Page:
© 2024 WRVO Public Media
NPR News for Central New York
Play Live Radio
Next Up:
0:00 0:00
Available On Air Stations

Madison County recycling agriculture plastics

Ellen Abbott/WRVO

Madison County hopes to become a hub for the recycling of agricultural plastics.  It's a waste that's created on farms that's been a problem for years.

The ABC Dairy Farm in Canastota, New York, uses large amounts of plastic to protect large piles of cattle feed from becoming wet and moldy.  When they're done with it, they throw it away, says Rich Carrier, who handles the outdoor crops for his father's family farm.   "This is a daily thing. Plastic coming off the bunk. Every day you have to cut plastic back a little bit as you're eating through the face. You don't want to uncover it too soon."

Carrier says it amounts to about a quarter of all the waste they pay to dispose of every week. This ag trash also used to be buried or burned on farms.  So putting it into the recycling stream, has been on the radar of the New York State Farm Bureau for a while, says field advisor John Wagner. But there was always one big roadblock.

"It's been a problem figuring out a way to recycle ag plastics, because they always wanted the plastics so clean, and obviously ag plastic used on farms, the plastic gets dirty.  It's hard to get it to the clean point where they want it and they can use it for products that they make plastic furniture with and things like that.  They want the plastic extremely clean," said Wagner.

Enter a company in western New York that has figured out how to recycle plastic that is not pristine.  Wagner says JBI Inc., in Niagara Falls, will recycle this plastic.  "This process that JBI has," said Wagner,"they're able to take this plastic a little bit dirtier and they're gonna turn it into a product that our farmers can turn around and use at the other end -- diesel fuel."

Madison County officials heard about JBI, and Jim Zecca, head of the county's solid waste program says it became an obvious fit.

"We took a field trip out to JBI and they proved that they could do it and make it economically feasible, and meet all the federal and state requirements. And they did. They got permitted and the rest is history," said Zecca. "We signed a contract with them and will now be supplying them with material."

This new agricultural plastic drop-off program means that farmers can deposit materials at one of the county transfer stations or the landfill, and it will be transported to Niagara Falls, where JBI will turn it into diesel fuel. Carrier thinks it'll catch on.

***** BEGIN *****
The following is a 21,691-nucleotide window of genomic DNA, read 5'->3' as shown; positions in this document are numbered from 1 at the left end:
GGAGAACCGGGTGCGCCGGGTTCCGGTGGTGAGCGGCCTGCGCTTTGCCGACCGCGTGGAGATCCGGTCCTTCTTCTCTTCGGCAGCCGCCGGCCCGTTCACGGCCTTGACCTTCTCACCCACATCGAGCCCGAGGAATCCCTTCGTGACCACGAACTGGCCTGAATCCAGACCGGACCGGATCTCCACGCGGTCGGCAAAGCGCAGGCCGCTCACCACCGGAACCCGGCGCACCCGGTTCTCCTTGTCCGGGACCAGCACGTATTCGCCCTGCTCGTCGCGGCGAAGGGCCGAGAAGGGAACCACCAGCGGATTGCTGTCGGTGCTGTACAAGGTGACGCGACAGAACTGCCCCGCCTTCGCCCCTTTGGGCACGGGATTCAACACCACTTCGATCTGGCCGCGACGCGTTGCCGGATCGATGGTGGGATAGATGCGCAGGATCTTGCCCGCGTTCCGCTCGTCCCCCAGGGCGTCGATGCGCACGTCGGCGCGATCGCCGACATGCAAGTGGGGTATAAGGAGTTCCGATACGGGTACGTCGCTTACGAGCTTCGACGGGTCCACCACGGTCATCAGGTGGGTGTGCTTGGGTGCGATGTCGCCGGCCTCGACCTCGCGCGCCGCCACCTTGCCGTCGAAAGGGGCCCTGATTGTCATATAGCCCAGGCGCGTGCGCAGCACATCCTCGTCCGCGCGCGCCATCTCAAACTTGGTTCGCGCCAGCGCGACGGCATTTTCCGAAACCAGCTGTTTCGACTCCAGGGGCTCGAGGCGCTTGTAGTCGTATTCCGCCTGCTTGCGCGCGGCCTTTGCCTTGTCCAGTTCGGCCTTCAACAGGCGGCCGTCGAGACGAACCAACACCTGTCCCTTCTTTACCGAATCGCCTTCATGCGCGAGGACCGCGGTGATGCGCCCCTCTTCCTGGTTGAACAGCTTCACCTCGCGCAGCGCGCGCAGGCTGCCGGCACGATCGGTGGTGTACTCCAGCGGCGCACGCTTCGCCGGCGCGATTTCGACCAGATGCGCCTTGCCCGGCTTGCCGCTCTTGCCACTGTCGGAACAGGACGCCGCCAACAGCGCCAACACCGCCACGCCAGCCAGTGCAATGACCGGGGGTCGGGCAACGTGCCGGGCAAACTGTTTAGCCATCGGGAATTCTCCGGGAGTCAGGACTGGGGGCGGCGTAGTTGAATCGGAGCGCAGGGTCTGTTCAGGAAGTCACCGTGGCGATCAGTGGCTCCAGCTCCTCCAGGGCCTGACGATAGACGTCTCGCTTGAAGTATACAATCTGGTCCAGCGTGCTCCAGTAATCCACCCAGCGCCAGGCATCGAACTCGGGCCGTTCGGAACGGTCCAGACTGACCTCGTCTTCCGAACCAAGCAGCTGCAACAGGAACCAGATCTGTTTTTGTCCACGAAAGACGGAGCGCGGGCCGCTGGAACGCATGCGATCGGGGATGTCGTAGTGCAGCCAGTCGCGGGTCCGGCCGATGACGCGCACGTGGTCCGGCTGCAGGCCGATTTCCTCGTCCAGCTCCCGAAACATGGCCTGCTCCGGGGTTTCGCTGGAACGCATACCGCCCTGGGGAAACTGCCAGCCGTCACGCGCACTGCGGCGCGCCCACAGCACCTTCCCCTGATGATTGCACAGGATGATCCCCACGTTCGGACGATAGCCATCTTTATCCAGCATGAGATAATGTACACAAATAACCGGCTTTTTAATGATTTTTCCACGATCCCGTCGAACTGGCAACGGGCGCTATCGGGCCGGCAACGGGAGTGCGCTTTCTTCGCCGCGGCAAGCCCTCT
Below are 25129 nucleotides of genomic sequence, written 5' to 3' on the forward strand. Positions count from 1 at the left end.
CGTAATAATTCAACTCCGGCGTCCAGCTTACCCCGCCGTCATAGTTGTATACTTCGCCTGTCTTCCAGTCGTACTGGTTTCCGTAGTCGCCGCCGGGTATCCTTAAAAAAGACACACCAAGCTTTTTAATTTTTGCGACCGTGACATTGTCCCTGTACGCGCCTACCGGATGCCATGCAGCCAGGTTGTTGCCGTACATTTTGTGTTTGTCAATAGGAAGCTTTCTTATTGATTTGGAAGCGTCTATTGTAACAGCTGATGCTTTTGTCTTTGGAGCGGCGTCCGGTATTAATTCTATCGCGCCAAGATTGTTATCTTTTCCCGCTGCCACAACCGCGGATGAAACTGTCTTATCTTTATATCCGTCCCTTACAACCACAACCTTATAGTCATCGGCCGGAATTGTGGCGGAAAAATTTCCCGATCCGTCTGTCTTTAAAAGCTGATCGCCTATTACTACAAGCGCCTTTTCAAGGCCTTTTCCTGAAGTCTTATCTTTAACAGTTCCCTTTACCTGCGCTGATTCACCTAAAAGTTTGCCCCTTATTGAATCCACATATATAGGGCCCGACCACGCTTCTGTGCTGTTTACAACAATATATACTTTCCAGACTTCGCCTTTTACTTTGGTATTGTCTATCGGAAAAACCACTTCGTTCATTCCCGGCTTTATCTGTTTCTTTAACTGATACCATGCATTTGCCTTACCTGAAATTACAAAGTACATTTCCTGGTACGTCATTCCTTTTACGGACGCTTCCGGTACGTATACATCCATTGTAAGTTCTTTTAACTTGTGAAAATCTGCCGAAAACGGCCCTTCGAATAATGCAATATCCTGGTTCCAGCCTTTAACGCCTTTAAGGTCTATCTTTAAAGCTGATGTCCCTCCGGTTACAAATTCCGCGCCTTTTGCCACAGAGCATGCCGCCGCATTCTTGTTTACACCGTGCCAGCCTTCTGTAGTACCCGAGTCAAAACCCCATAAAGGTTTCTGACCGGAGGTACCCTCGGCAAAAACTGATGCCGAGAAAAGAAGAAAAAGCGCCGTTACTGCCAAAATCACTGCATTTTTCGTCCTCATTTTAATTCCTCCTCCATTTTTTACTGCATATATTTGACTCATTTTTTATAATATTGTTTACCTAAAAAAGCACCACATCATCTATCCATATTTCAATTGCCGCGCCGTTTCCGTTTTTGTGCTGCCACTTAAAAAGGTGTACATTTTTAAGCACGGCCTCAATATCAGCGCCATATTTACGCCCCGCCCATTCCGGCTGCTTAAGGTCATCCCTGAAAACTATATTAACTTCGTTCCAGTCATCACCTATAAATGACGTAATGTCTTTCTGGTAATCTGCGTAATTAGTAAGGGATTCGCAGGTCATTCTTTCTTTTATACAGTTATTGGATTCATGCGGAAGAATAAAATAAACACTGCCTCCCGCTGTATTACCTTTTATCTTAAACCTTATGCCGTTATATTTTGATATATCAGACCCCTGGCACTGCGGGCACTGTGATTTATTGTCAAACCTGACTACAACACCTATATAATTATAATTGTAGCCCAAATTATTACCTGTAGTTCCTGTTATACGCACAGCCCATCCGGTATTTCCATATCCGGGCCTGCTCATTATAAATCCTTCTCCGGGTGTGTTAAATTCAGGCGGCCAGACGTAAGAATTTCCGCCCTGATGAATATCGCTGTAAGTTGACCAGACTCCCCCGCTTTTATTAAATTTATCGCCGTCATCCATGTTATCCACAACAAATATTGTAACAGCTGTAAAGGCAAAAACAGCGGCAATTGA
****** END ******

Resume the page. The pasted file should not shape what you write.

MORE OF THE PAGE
"I think that you'll see farms adopt this rather quickly especially given it's a least-cost option and an environmental friendly one," said Carrier.

This is a pilot project, but Zecca is hoping ag waste from nearby counties will become part of the recycling stream and the program will progress from there.

"Our ultimate goal is to try to lure the company JBI to set up an operation at our agricultural renewable energy park at the landfill site and hopefully that will open it up to the entire region to try and solve this problem," said Zecca.

Expanding the program beyond Madison County could have profound effects. Experts figure every head of beef or dairy cattle in New York state generates eight pounds of this ag plastic a year.  And with 700,000 head of beef or dairy cattle in the state, that translates into 2,800 tons of waste a year.

Lois Levitan, program leader of the Recycling Ag Plastics Project at Cornell University says New York state has always been a leader in recycling ag waste. But she says the impact of this takes it to a different level.

"People used to think it was progressive to talk about cradle-to-grave of products.  So the cradle would be making the plastics, and the grave would be, what do you do at the end," said Levitan. "Now they're talking about cradle-to-cradle -- how do you make it into something else?  How do you have zero waste?"

Ellen produces news reports and features related to events that occur in the greater Syracuse area and throughout Onondaga County. Her reports are heard regularly in regional updates in Morning Edition and All Things Considered.